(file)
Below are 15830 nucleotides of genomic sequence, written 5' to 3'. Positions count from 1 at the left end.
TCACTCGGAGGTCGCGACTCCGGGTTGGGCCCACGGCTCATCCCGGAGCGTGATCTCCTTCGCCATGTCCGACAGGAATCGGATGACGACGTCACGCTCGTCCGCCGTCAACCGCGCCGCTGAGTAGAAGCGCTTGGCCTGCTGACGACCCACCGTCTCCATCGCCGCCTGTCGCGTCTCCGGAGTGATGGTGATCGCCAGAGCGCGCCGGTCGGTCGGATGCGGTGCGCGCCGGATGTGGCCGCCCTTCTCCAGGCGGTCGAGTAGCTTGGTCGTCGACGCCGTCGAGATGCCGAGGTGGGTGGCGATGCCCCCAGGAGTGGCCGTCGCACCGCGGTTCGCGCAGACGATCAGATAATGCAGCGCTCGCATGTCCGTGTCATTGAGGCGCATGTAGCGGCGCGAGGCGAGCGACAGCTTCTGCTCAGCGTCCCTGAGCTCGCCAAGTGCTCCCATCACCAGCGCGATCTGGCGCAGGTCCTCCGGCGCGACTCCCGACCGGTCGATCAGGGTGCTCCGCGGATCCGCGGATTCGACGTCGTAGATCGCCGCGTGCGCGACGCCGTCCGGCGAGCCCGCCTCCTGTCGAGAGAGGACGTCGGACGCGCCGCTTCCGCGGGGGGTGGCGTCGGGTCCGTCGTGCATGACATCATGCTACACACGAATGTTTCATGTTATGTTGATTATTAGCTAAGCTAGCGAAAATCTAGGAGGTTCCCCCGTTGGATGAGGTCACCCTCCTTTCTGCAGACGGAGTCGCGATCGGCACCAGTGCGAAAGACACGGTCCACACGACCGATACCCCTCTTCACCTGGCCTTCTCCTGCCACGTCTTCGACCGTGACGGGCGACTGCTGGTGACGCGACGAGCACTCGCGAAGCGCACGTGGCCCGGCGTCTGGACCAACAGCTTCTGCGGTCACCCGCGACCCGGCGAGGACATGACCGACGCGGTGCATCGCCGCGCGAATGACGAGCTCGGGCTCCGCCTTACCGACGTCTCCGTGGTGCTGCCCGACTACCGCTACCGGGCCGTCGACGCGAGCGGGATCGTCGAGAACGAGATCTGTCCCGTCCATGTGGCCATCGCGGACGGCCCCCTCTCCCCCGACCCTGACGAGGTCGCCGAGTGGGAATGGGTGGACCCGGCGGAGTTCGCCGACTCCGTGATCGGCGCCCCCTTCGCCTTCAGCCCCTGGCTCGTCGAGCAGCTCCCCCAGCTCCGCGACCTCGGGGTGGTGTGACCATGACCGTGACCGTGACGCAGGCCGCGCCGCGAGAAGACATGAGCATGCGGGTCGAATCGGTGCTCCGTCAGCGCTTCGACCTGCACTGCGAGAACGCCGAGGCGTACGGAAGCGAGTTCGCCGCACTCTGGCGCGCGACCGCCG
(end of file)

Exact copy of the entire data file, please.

Below are 15830 nucleotides of genomic sequence, written 5' to 3'. Positions count from 1 at the left end.
TCACTCGGAGGTCGCGACTCCGGGTTGGGCCCACGGCTCATCCCGGAGCGTGATCTCCTTCGCCATGTCCGACAGGAATCGGATGACGACGTCACGCTCGTCCGCCGTCAACCGCGCCGCTGAGTAGAAGCGCTTGGCCTGCTGACGACCCACCGTCTCCATCGCCGCCTGTCGCGTCTCCGGAGTGATGGTGATCGCCAGAGCGCGCCGGTCGGTCGGATGCGGTGCGCGCCGGATGTGGCCGCCCTTCTCCAGGCGGTCGAGTAGCTTGGTCGTCGACGCCGTCGAGATGCCGAGGTGGGTGGCGATGCCCCCAGGAGTGGCCGTCGCACCGCGGTTCGCGCAGACGATCAGATAATGCAGCGCTCGCATGTCCGTGTCATTGAGGCGCATGTAGCGGCGCGAGGCGAGCGACAGCTTCTGCTCAGCGTCCCTGAGCTCGCCAAGTGCTCCCATCACCAGCGCGATCTGGCGCAGGTCCTCCGGCGCGACTCCCGACCGGTCGATCAGGGTGCTCCGCGGATCCGCGGATTCGACGTCGTAGATCGCCGCGTGCGCGACGCCGTCCGGCGAGCCCGCCTCCTGTCGAGAGAGGACGTCGGACGCGCCGCTTCCGCGGGGGGTGGCGTCGGGTCCGTCGTGCATGACATCATGCTACACACGAATGTTTCATGTTATGTTGATTATTAGCTAAGCTAGCGAAAATCTAGGAGGTTCCCCCGTTGGATGAGGTCACCCTCCTTTCTGCAGACGGAGTCGCGATCGGCACCAGTGCGAAAGACACGGTCCACACGACCGATACCCCTCTTCACCTGGCCTTCTCCTGCCACGTCTTCGACCGTGACGGGCGACTGCTGGTGACGCGACGAGCACTCGCGAAGCGCACGTGGCCCGGCGTCTGGACCAACAGCTTCTGCGGTCACCCGCGACCCGGCGAGGACATGACCGACGCGGTGCATCGCCGCGCGAATGACGAGCTCGGGCTCCGCCTTACCGACGTCTCCGTGGTGCTGCCCGACTACCGCTACCGGGCCGTCGACGCGAGCGGGATCGTCGAGAACGAGATCTGTCCCGTCCATGTGGCCATCGCGGACGGCCCCCTCTCCCCCGACCCTGACGAGGTCGCCGAGTGGGAATGGGTGGACCCGGCGGAGTTCGCCGACTCCGTGATCGGCGCCCCCTTCGCCTTCAGCCCCTGGCTCGTCGAGCAGCTCCCCCAGCTCCGCGACCTCGGGGTGGTGTGACCATGACCGTGACCGTGACGCAGGCCGCGCCGCGAGAAGACATGAGCATGCGGGTCGAATCGGTGCTCCGTCAGCGCTTCGACCTGCACTGCGAGAACGCCGAGGCGTACGGAAGCGAGTTCGCCGCACTCTGGCGCGCGACCGCCG